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Two billion genetically modified mosquitoes will soon be released to eradicate disease in the United States

Two billion genetically modified mosquitoes will soon be released to eradicate disease in the United States

– Achkin / Shutterstock.com

Mosquitoes are harmful species capable of transmitting diseases such as malaria, dengue fever and chikungunya. We generally use insecticides to reduce nuisance. However, there are more environmentally friendly methods such as releasing genetically modified mosquitoes into the wild.

Modified mosquitoes are harmless

US company Oxitec received authorization from the Environmental Protection Agency to release 2 billion people mosquito GMOs in California and Florida. These are the male mosquitoes of the species Aedes aegypti Scientists named it OX5034. Unlike females, the latter is harmless, as it does not sting humans.

These mosquitoes will be released into the wild to mate with females in the environment. Once their task is completed, the larvae from their mating will no longer be viable. These will die before they reach maturity, as they will not have the proteins needed for this.

This method is not only effective, but also environmentally friendly. By using pesticides, the chemicals harm the environment and affect other insects such as bees. Furthermore, releasing genetically modified mosquitoes into the wild does not kill all mosquitoes. Thus, the the birds And the bat You can continue to feed her.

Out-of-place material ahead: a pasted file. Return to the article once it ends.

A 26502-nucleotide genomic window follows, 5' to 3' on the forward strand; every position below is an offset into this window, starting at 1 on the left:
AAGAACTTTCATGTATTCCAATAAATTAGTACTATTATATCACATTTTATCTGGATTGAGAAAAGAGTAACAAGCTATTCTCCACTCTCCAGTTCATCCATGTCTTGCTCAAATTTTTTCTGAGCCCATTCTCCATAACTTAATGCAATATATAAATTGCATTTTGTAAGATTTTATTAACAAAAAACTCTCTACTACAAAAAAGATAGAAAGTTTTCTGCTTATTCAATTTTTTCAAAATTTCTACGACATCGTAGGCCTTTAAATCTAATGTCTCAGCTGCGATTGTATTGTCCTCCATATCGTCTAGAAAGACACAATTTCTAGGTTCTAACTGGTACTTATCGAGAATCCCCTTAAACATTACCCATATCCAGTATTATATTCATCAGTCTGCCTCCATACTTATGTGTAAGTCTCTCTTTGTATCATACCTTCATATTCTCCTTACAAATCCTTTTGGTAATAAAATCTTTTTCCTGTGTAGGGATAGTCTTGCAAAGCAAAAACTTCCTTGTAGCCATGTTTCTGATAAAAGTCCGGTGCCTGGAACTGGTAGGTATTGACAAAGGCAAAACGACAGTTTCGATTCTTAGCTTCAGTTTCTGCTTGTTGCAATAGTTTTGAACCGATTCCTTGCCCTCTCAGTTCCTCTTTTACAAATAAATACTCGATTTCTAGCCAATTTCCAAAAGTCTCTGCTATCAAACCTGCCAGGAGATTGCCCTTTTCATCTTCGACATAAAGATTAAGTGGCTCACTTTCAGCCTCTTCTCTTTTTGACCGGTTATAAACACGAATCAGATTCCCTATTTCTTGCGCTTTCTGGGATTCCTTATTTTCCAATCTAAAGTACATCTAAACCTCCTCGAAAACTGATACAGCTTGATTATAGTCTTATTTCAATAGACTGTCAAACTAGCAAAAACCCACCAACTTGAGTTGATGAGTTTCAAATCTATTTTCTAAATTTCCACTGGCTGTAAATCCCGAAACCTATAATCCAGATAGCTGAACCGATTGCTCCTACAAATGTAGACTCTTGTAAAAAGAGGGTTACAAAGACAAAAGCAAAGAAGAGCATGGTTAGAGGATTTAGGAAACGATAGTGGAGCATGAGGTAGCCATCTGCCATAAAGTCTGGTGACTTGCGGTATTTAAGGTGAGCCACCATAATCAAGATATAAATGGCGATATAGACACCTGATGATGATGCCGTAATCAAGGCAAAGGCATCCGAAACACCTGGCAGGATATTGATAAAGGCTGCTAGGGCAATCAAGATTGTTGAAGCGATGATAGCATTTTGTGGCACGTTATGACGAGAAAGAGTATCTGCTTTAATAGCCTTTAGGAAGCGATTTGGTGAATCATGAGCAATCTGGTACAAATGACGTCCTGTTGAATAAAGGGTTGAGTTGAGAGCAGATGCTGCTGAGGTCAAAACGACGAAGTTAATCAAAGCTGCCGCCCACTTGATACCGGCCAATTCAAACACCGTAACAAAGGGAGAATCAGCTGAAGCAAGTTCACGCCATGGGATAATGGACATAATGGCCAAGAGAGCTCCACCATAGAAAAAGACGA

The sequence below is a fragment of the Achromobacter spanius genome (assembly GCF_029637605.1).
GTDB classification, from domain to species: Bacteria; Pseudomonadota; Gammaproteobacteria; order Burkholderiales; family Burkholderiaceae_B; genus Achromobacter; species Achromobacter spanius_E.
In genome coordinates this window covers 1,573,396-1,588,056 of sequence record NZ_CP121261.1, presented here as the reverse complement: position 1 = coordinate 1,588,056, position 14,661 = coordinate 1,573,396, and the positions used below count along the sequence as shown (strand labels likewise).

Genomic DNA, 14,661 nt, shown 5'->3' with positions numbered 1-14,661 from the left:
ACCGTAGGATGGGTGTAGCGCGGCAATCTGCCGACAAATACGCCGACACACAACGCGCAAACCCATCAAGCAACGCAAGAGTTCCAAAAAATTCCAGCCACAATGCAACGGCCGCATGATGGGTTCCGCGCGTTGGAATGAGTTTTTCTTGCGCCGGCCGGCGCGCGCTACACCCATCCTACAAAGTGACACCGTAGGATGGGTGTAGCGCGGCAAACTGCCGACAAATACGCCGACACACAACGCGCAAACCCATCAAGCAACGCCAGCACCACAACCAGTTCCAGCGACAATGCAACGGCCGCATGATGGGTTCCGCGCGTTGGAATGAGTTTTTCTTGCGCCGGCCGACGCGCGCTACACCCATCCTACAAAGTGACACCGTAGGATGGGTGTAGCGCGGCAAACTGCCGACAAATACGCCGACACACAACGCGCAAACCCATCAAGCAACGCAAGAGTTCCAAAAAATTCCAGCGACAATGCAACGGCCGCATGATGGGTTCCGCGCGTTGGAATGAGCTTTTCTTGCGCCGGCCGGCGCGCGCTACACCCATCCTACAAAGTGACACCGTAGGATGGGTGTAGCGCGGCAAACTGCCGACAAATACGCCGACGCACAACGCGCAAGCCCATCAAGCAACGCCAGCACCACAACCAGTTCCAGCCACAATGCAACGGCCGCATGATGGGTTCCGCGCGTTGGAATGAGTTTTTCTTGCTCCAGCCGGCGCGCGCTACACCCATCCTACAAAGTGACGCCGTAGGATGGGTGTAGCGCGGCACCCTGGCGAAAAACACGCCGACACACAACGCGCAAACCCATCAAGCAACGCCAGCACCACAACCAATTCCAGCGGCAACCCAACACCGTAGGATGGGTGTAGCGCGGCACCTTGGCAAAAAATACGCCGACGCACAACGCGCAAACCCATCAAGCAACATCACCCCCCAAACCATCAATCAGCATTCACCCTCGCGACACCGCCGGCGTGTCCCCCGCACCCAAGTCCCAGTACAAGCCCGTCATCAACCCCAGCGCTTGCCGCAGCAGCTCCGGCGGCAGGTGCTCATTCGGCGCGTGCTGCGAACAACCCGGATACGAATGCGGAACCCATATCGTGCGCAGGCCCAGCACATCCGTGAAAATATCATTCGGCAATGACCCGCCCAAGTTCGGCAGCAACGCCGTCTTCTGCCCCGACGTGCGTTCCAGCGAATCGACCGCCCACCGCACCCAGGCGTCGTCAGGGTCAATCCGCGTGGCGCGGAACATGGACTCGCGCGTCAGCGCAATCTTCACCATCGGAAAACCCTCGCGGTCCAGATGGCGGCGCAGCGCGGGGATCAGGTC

—Digital Photo Studio / Shutterstock.com

Many organizations oppose the release of these mosquitoes into the wild

Last year, Oxitec already released 750 million genetically modified mosquitoes into the wild. This has led to a significant reduction in mosquito numbers in the Keys region. Although the company guarantees that these releases have no impact on humans and the environment, they are still a matter of concern from some organizations.

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For Friends of the Earth, it is A devastating and dangerous initiative to public health For his part, Jade Hanson, director of the Center for Food Safety, notes that this practice is not only dangerous, but useless, as there are no cases of dengue, yellow fever, chikungunya or Zika in California.